New York state Senate Democrats and others are calling on Governor Andrew Cuomo to follow New Jersey Governor Phil Murphy’s lead when it comes to graduations. Murphy said Tuesday that graduations can take place beginning July 6 in person, outdoors and adhering to social distancing guidelines.
State Senator Shelley Mayer of the 37th district, who chairs the Education Committee, believes there is a safe way to celebrate such a milestone. Fellow Democratic Senator Jen Metzger, who signed onto the letter, agrees.
“We strongly believe that we can allow our schools to have graduations in person, provided that they continue to follow all the protocols that we’ve been following all along — the social distancing protocols,” Metzger says. “And so we’ve sent a letter to the governor urging him to enable this to happen and provide any necessary guidance on this.”
The May 27th letter refers specifically to holding high school graduations outdoors and in person in July, by maintaining social distancing and following public health guidelines set by the state Department of Health. State Senator James Skoufis is also from the Hudson Valley, representing the 39th District.
“After we sent that letter to the governor’s office urging, pushing for state guidance and authority for school districts to move forward with outdoor, in person, safely conducted graduation ceremonies, I did hear that the governor’s office is now beginning to look at doing this,” Skoufis says. “They’re actively working on it, and I’m told that they will be making an announcement or coming out with something very shortly.”
A spokesperson from Cuomo’s office did not return a request for comment in time for this broadcast.
“It absolutely has to be a socially distant ceremony, no one within six feet of one another. I believe there needs to be a mandate that everyone must wear masks, participants, students administrators, parents, again, everyone’s got to wear masks. And I believe there needs to be a zero-tolerance approach with enforcement,” says Skoufis. “If you are trying to get into one of these ceremonies without a mask, I’m sorry, turn around. You can’t be allowed in. That’s, and I believe if all of those things are done, have a ceremony out in the football field, have a ceremony out in the park. I don’t see any reason why that cannot be done safely and really preserve this life moment for these graduates.”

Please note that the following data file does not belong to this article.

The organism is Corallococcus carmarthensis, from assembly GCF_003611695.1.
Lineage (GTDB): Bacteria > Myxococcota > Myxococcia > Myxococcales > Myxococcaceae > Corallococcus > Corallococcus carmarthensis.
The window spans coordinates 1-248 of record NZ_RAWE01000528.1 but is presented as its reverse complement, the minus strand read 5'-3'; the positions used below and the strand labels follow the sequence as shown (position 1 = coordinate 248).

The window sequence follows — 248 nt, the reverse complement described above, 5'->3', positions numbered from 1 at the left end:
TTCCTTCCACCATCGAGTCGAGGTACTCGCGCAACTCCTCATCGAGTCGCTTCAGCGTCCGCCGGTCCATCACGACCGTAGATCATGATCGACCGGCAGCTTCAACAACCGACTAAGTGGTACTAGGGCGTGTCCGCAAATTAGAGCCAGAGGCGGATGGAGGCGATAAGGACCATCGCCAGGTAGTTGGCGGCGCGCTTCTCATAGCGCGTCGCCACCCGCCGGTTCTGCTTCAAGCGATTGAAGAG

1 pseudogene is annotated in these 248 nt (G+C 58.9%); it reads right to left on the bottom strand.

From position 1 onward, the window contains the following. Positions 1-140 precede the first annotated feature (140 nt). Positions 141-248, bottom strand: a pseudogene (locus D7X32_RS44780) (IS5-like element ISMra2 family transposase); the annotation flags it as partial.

Republican Assemblyman Colin Schmitt represents part of Orange County and one town in Rockland. He also sent a letter to Cuomo urging him to authorize the same as Governor Murphy — in person, outdoor, socially distanced middle school, high school and college graduations. The Mid-Hudson Region began Phase One of reopening Tuesday. Republican Dutchess County Executive Marc Molinaro says any such outdoor graduations should conform to benchmarks for larger gatherings, assuming coronavirus metrics are continually met and there is no backsliding.
“I think all seven counties in the region are proceeding as if late July into the August month, we will be safe enough to have those larger, public events with those safety plans,” says Molinaro. “A graduation with physical distancing could be manageable late July into August in the Mid-Hudson Region.”
Per Governor Cuomo, drive-in movie theaters statewide were allowed to open beginning May 15. Skoufis and Metzger had been calling on the state to permit school districts to use drive-in theaters as a venue for graduation ceremonies. Metzger, whose 42nd District includes all of Sullivan County and parts of Delaware, Orange and Ulster Counties, says she’s spoken with the owner of the Warwick Drive-In Theater in Orange County, who has been booking a lot of drive-in graduations.
“She had college medical graduations scheduled. She had a whole list of scheduled graduations. But, I also, I’ve talked to school administrators in Sullivan County. They don’t have a drive-in, but their kids, their parents, they really want to be able to have this ceremony," Metzger says. "So it’s really important that we enable schools to come up with some creative plans to do this, to mark this important occasion.”
She and Skoufis wrote the state Education Department in early May about looking into ways to commemorate high school graduations, such as at drive-ins.